During an appearance on Meet the Press Sunday morning, House Majority Leader Eric Cantor (R-VA) reiterated his new found openness to providing a pathway to citizenship for young undocumented immigrants who were brought into this country as children.
When host David Gregory asked Cantor point blank whether or not he supported the DREAM Act — which “would offer a pathway to citizenship for undocumented young people who attend college or serve in the military” — Cantor avoided giving a direct answer. But he did make a compelling case for extending citizenship to DREAMers:
CANTOR: I have put out a proposal. I don’t know what the DREAM Act at this point is. What I say is, we’ve got a place, I think, all of us can come together, and that is for the kids.
GREGORY: Can you bring conservatives looking to supporting a pathway to citizenship for illegal immigrants who are here without having to first leave the country?
CANTOR: There is a lot of movement right now in the House and the Senate, both sides of the aisle, with folks having a lot of different ideas. I think —
GREGORY: Yes or no to that question? You could really do it. If you went all in, you could bring along the right in the House, couldn’t you?
CANTOR: I think a good place to start is with children. Here’s the difficulty in this issue, I think. And it is because we’ve got families who are here that have become part of the fabric of our country. And we want to make sure that we’re compassionate and sensitive to their plight. These kids know no other place as home. On the other hand, we are a country of laws. We have a situation of border security that we have to get straight. We have to secure our borders. There is a balance that needs to take place. But the best place to begin, I think, is with the children. Let’s go ahead and get that under our belt. Put a win on the board. And so we can promise a better life for those kids who are here due to no fault of their own.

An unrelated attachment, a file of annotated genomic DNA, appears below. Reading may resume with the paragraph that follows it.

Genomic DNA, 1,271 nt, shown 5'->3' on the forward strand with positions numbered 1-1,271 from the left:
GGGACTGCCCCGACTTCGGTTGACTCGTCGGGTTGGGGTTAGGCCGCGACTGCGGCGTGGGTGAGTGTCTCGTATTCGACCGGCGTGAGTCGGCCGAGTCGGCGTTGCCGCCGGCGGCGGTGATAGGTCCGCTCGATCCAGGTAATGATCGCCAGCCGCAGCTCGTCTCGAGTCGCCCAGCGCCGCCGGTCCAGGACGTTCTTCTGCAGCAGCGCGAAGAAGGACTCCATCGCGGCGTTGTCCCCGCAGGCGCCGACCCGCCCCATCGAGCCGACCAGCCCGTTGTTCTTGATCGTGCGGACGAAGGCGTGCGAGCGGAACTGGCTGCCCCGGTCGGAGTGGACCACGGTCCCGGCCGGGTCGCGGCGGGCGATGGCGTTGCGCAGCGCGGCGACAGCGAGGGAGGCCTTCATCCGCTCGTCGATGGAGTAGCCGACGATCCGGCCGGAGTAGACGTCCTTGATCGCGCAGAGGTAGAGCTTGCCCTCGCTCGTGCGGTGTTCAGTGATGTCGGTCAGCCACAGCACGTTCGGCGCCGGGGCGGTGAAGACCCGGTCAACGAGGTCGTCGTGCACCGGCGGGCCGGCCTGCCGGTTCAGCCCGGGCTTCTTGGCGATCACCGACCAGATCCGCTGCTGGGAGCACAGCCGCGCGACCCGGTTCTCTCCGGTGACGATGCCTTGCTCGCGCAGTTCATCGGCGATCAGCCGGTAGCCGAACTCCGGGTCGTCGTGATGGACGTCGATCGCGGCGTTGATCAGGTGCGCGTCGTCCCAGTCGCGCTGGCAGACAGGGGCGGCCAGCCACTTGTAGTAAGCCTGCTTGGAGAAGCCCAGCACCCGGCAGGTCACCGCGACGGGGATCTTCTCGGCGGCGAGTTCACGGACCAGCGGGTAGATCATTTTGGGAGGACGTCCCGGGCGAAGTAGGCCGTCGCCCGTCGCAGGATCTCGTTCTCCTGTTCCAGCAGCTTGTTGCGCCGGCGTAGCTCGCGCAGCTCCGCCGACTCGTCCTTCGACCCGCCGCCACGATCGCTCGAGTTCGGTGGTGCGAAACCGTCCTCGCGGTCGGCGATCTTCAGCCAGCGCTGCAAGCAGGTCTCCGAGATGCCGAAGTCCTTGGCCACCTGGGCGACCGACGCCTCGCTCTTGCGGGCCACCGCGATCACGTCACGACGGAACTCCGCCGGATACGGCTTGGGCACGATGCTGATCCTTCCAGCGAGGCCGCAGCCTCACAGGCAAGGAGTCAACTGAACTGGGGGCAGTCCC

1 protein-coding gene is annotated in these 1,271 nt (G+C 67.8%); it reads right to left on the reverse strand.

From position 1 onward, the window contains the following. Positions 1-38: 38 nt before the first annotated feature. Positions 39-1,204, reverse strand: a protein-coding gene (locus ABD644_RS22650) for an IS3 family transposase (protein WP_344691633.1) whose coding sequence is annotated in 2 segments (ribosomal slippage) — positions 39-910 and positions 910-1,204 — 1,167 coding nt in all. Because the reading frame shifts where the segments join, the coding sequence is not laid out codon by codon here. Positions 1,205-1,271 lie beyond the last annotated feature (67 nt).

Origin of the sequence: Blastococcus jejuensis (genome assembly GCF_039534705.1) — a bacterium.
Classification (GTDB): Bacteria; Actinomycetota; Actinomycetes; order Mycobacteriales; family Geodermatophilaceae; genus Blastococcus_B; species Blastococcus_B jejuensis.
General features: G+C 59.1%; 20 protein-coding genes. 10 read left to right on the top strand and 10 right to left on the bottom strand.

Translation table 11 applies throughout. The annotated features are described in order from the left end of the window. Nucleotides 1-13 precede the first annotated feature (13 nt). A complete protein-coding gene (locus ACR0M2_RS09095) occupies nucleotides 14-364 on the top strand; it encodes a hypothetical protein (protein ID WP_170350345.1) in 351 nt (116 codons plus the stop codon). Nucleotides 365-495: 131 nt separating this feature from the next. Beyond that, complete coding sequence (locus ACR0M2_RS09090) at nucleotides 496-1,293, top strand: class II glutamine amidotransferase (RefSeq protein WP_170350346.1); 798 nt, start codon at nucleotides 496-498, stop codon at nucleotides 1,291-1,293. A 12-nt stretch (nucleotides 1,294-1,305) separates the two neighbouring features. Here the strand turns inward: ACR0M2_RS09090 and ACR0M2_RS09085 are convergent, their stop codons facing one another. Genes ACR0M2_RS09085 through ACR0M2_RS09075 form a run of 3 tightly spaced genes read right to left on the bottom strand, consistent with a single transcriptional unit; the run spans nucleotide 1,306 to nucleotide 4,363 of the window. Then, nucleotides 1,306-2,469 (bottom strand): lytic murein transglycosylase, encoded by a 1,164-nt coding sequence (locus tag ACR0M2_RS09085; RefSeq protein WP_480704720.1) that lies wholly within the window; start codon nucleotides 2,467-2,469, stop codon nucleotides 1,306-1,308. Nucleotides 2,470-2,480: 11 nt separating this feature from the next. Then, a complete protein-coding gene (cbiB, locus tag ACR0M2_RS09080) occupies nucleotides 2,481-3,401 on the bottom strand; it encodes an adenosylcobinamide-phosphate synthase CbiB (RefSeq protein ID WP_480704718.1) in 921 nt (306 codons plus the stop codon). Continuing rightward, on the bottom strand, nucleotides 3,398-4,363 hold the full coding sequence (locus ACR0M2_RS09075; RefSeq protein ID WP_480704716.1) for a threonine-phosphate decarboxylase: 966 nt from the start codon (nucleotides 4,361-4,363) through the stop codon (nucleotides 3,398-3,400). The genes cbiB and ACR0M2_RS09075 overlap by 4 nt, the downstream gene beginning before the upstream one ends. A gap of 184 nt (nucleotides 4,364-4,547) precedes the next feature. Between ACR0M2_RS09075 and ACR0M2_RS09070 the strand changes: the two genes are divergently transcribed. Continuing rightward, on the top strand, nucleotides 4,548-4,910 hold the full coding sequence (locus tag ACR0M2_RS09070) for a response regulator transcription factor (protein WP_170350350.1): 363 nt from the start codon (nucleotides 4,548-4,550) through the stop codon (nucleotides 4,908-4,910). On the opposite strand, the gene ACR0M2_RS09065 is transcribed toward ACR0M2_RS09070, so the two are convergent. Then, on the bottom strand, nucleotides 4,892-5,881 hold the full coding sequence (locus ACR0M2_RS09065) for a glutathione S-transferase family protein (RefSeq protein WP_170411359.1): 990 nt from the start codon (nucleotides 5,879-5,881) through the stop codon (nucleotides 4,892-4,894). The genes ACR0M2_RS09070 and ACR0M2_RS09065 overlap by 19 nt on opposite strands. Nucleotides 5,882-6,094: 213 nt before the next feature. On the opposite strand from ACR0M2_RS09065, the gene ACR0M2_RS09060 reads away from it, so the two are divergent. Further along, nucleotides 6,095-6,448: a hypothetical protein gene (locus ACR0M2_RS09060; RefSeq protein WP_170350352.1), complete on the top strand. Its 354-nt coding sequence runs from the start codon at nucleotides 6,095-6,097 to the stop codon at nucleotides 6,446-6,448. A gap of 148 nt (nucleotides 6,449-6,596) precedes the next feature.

A string of high-profile GOP leaders — including Sen. John McCain (R-AZ), Sen. Marco Rubio (R-FL), and former presidential candidate Newt Gingrich — have come out in favor of immigration reform after President Obama carried a whopping 70 percent of the Latino vote in his decisive re-election. But there is still a fair amount of resistance on the issue within the GOP, with some even dismissing a pathway to citizenship as “naive.”
And while some Republicans have changed their tune on immigration reform in recent months, there is still considerable daylight between the rhetoric and the reality. Cantor helped torpedo the very DREAM Act that would provide millions of undocumented children a pathway to citizenship — a measure he now supposedly supports. Former House Judiciary Chairman Lamar Smith (R-TX) went as far as to call such efforts “amnesty.”